As he was tying up the mare, he saw people coming in and out of his house, talk, agitation. It was Demetra and some neighbors, Aunt Anastasia, his mother’s sister, the mayor, who was a friend. They were all waiting outside Kosmas’ room, whose door was closed. He grew agitated. What has happened he asks, pale.
Demetra embraced him.
“A stone fell from up high onto his hands, she said, on his wrists, and he’s in danger of losing them, because he fainted and his hands were constricted for many hours…”
They brought him quickly to the nearest hospital, about an hour away, in the municipal car, and the doctors confirmed that his wounds were infected and that his condition was very serious. Demetra gave Elias some money she had been saving for her wedding, and he looked at it astounded. That moment was the first time that he reflected on his position. For the first time he realized that he was offering his work, the rare art of stone-carving, for next to nothing—so slight was his remuneration. He took pride in his work, passed by it on the street and admired it, was happy to see the joy others felt when they saw it, and that was his reward.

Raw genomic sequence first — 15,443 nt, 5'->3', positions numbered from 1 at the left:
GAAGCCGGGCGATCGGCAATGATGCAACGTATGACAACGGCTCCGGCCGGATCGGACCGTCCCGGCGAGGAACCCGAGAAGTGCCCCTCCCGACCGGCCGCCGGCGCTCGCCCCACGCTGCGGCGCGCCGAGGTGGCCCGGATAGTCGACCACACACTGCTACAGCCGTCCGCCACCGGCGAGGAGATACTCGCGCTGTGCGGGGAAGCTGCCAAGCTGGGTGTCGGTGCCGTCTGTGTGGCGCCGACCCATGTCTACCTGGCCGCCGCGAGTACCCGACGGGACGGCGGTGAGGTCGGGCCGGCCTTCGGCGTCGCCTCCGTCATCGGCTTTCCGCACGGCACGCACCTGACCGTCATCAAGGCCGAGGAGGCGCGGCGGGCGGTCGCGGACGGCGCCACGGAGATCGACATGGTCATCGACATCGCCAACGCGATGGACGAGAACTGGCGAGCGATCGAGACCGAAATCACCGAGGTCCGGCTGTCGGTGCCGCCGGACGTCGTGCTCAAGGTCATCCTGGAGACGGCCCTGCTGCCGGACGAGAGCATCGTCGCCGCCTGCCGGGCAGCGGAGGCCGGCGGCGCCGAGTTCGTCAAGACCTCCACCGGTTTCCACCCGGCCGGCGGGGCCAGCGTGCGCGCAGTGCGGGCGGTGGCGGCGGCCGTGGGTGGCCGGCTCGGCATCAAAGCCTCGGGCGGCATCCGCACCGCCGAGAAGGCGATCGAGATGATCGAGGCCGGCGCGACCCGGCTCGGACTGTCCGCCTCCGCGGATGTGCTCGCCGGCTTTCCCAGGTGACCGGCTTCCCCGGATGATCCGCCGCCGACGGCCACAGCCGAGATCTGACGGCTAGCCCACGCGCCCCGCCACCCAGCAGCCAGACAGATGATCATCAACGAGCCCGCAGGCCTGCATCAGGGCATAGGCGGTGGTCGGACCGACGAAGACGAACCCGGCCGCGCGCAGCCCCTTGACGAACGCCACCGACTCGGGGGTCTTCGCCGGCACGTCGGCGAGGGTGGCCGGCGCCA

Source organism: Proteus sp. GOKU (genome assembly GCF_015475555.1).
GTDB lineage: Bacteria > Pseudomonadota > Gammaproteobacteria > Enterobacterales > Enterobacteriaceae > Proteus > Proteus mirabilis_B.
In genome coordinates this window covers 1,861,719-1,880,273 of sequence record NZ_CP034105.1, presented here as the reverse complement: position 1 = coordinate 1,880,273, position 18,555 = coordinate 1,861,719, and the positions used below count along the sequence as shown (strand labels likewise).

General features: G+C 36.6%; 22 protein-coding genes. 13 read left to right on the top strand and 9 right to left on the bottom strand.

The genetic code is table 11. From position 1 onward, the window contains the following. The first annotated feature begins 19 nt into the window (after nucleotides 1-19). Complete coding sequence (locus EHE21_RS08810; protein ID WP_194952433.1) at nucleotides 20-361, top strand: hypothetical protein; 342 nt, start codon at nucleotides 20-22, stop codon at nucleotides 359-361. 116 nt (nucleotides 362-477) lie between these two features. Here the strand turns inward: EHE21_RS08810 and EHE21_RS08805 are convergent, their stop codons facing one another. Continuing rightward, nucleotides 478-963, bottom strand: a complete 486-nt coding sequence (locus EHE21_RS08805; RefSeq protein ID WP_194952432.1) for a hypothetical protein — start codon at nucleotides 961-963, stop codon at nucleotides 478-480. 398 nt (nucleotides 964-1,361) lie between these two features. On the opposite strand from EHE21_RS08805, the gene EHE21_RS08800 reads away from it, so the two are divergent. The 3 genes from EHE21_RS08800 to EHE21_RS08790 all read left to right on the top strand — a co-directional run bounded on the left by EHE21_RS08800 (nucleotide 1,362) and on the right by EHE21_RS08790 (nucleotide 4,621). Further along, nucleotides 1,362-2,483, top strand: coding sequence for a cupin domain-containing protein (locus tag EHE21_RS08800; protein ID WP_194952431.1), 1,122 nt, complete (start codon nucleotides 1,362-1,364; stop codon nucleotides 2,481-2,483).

For the first time he saw that he was a romantic, a foolish romantic, who was wrong about life. And now he was forced to take money from Demetra to save his brother.
They immediately brought a surgeon from Athens, the operation would be difficult he said; he might lose one or both of his hands. Gangrene had set in, especially in the right hand. You came too late, the surgeon went on, waited too long. And they were frantic. They had put their faith in the community doctor in Adonida, a mercenary outsider, who had prescribed irrelevant drugs.
Sleepless and weary he stood beside his brother for the second day. Demetra persuaded him to go home for a while to rest, she would stay with Kosmas.
He poured a drink of raki, ate a few olives and a piece of bread. He was starving. He was in despair. As if all his life was crashing down. He had raised him from his thirteenth year, watched him become a man, guided him. And now he saw him wasting away, mutilated. If his hands were destroyed, if he lost them, Kosmas would not live, he would not want to live as a cripple. That pained him so much that he felt pain throughout his body, his mind. Then he realized that his hands were hurting. For a moment he thought it strange, but he saw that it was so.